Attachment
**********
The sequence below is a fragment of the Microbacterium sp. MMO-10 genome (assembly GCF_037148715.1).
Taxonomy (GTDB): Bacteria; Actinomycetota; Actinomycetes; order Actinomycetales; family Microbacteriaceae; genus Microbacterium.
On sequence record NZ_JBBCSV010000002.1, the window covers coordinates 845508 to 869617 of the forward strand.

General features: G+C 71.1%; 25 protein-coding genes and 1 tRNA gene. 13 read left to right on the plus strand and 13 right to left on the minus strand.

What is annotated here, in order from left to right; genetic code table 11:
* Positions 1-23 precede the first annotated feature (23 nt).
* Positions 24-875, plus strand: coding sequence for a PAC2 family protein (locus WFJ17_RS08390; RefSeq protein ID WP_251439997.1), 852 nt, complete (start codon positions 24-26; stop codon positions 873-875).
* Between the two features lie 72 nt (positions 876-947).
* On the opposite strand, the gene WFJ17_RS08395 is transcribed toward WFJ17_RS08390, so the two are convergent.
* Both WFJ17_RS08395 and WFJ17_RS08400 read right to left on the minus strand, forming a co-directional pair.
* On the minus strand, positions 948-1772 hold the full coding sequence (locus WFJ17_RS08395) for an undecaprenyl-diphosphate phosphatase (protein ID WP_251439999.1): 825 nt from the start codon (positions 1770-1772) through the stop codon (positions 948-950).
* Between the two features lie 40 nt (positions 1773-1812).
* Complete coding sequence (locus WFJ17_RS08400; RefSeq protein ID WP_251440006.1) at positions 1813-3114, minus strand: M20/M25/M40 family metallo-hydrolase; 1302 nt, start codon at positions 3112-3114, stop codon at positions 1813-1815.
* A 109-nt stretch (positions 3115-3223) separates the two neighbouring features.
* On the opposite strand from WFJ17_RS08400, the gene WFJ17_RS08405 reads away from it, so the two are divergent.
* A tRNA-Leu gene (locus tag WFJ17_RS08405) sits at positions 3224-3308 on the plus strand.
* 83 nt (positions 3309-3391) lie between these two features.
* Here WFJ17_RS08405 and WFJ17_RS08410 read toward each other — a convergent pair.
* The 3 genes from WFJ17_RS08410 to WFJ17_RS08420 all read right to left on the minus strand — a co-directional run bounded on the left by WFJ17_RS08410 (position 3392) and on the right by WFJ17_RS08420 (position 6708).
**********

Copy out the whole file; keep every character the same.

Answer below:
The sequence below is a fragment of the Microbacterium sp. MMO-10 genome (assembly GCF_037148715.1).
Taxonomy (GTDB): Bacteria; Actinomycetota; Actinomycetes; order Actinomycetales; family Microbacteriaceae; genus Microbacterium.
On sequence record NZ_JBBCSV010000002.1, the window covers coordinates 845508 to 869617 of the forward strand.

General features: G+C 71.1%; 25 protein-coding genes and 1 tRNA gene. 13 read left to right on the plus strand and 13 right to left on the minus strand.

What is annotated here, in order from left to right; genetic code table 11:
* Positions 1-23 precede the first annotated feature (23 nt).
* Positions 24-875, plus strand: coding sequence for a PAC2 family protein (locus WFJ17_RS08390; RefSeq protein ID WP_251439997.1), 852 nt, complete (start codon positions 24-26; stop codon positions 873-875).
* Between the two features lie 72 nt (positions 876-947).
* On the opposite strand, the gene WFJ17_RS08395 is transcribed toward WFJ17_RS08390, so the two are convergent.
* Both WFJ17_RS08395 and WFJ17_RS08400 read right to left on the minus strand, forming a co-directional pair.
* On the minus strand, positions 948-1772 hold the full coding sequence (locus WFJ17_RS08395) for an undecaprenyl-diphosphate phosphatase (protein ID WP_251439999.1): 825 nt from the start codon (positions 1770-1772) through the stop codon (positions 948-950).
* Between the two features lie 40 nt (positions 1773-1812).
* Complete coding sequence (locus WFJ17_RS08400; RefSeq protein ID WP_251440006.1) at positions 1813-3114, minus strand: M20/M25/M40 family metallo-hydrolase; 1302 nt, start codon at positions 3112-3114, stop codon at positions 1813-1815.
* A 109-nt stretch (positions 3115-3223) separates the two neighbouring features.
* On the opposite strand from WFJ17_RS08400, the gene WFJ17_RS08405 reads away from it, so the two are divergent.
* A tRNA-Leu gene (locus tag WFJ17_RS08405) sits at positions 3224-3308 on the plus strand.
* 83 nt (positions 3309-3391) lie between these two features.
* Here WFJ17_RS08405 and WFJ17_RS08410 read toward each other — a convergent pair.
* The 3 genes from WFJ17_RS08410 to WFJ17_RS08420 all read right to left on the minus strand — a co-directional run bounded on the left by WFJ17_RS08410 (position 3392) and on the right by WFJ17_RS08420 (position 6708).